nbta said...

Scripture teaches us that there is nothing we can do to be saved. It's a gift. As is faith. God does it...we can't. As far as those who don't know Jesus as Lord and Saviour, we also see that God provides the way for them to know Him. For every knee will bow, and every tongue will confess that Jesus is Lord. Paul tells us in 1 Cor 15 that in Adam all die...but in Christ all will be made alive...each in his own order. What great news!

Rachel said...

True, we can't earn God's grace strictly speaking, but I guess we have to hold that in tension with the stuff in James about faith being dead without works.

I hope you're right about the "all" part...I wish more people thought the same way!

nbta said...

As we are given the gift of faith, grace, and are being changed into the image of Christ and His character, Love becomes the driving force which makes works a "fruit" of our faith.
So James says "Faith without works is dead".

It's good that you are reading the early church theologians/teachers. We struggle with these types of doctrines because of the great minds before us...but we still can go back to the Scriptures and because of more accurate translations now, and I believe the leading of the Spirit, we can see how often great teachers/theologians have been swayed to create such doctrines like eternal torment, works, God's Will vs. man's free will...etc., and that doesn't mean any of us will see everything clearly! Keep struggling with Scriptures! It's a good thing.

Jason Pratt said...

{{True, we can't earn God's grace strictly speaking, but I guess we have to hold that in tension with the stuff in James about faith being dead without works.}}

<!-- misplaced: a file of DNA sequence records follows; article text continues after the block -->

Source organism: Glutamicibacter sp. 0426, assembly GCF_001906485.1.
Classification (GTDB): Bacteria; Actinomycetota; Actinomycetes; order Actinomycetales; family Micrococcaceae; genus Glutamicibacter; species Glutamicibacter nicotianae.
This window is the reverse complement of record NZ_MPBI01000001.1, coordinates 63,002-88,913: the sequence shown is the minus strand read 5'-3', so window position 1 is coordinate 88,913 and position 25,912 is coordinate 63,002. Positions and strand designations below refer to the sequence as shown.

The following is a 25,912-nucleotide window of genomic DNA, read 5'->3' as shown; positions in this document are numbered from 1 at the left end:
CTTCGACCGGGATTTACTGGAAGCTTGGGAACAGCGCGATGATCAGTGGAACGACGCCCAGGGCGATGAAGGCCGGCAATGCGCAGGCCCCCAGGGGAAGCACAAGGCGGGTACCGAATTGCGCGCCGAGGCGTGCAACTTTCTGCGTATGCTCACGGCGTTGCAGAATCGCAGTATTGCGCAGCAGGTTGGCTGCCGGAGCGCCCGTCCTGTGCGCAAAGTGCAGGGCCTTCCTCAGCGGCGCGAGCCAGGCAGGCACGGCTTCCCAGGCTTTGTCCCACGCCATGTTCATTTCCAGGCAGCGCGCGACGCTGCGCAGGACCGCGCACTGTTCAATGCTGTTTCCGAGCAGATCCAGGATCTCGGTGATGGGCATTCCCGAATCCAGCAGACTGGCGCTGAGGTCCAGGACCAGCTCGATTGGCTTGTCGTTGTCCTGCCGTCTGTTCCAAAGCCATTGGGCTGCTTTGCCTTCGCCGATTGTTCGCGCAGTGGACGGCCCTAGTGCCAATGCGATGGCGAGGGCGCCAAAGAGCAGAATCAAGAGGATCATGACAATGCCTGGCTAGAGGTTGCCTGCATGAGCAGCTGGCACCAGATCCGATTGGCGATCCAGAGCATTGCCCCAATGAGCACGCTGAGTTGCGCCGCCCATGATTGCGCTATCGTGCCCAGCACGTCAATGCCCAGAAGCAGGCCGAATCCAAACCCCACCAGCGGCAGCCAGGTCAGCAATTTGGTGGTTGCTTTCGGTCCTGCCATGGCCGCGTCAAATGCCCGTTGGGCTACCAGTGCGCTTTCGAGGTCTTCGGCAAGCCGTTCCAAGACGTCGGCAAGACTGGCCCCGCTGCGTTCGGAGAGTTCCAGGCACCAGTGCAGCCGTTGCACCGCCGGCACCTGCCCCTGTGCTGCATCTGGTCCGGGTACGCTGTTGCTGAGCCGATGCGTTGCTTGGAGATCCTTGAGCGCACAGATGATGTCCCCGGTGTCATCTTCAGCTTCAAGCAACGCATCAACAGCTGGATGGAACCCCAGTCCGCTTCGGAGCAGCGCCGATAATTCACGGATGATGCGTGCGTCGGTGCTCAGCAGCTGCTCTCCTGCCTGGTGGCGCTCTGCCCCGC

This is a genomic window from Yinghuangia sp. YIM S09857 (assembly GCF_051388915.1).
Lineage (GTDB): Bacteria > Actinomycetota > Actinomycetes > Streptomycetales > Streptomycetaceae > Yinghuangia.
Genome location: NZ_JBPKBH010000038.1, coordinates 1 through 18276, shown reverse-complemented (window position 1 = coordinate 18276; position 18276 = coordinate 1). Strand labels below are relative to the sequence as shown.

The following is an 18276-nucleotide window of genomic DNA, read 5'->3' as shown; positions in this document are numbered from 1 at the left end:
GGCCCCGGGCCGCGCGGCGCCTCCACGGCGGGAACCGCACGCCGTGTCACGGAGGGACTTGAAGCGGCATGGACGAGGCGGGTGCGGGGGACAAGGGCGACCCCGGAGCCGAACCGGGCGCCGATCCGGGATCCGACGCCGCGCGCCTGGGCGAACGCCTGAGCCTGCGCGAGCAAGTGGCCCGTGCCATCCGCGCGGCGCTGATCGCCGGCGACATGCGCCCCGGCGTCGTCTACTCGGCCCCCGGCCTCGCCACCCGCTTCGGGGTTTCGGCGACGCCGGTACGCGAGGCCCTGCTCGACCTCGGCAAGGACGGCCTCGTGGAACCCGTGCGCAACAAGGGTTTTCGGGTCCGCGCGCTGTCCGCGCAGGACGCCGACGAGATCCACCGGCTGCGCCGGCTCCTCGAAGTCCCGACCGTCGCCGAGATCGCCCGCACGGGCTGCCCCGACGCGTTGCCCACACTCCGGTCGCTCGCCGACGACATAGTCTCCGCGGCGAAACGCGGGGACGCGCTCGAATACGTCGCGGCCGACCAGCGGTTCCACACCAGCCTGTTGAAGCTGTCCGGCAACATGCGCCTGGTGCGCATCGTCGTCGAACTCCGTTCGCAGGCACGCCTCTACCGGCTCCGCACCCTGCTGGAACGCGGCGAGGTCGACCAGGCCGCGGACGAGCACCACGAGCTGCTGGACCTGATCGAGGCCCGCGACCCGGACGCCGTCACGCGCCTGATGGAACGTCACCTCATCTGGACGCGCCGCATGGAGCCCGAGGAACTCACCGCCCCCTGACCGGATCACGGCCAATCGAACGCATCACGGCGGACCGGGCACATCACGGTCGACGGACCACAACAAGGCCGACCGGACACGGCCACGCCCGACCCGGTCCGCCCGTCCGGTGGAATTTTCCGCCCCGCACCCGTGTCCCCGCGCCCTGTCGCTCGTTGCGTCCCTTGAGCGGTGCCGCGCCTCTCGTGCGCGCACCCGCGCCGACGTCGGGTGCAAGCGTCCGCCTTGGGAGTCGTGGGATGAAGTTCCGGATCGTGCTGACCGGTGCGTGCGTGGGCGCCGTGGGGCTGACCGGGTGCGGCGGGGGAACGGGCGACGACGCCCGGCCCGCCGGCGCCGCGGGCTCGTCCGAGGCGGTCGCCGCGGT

Actually, even in some very important portions of Scripture which talk about works, there are some nifty universalistic notions. Remember that in the judgment of the sheep and the goats (which you very rightly mentioned), the word normally translated "punishment", is actually a loan word from agriculture about cleaning! (That was in Talbott's book, btw. {g})

Indeed, I like to quip that at least 80% of what Jesus has to say about God's punishment, is directed toward lazy and uncharitable servants of His! {g!} And yep, we're held more responsible, and may be punished more severely, for when we run plays badly, so to speak: Matt 24:42-51. (Not coincidentally, this leads into several parables about bad stewards, culminating in the judgment of the sheep and the goats...)


Nate said...

Nice post and comments.
Thanks for putting your stuff out there.
My wife and I had a similar conversation yesterday. She said that we don't even have to believe in God for Him to do His thing. Our faith does not make Him any more or less the Saviour of the world.
Some day, I believe that we will all be conscious of it, but that neither negates nor activates its reality. He is Saviour for having saved, not for a pledge to save.
If I could fabricate or maintain salvation, I wouldn't need it anyway because then I would be God, wouldn't I?
Thanks for the post.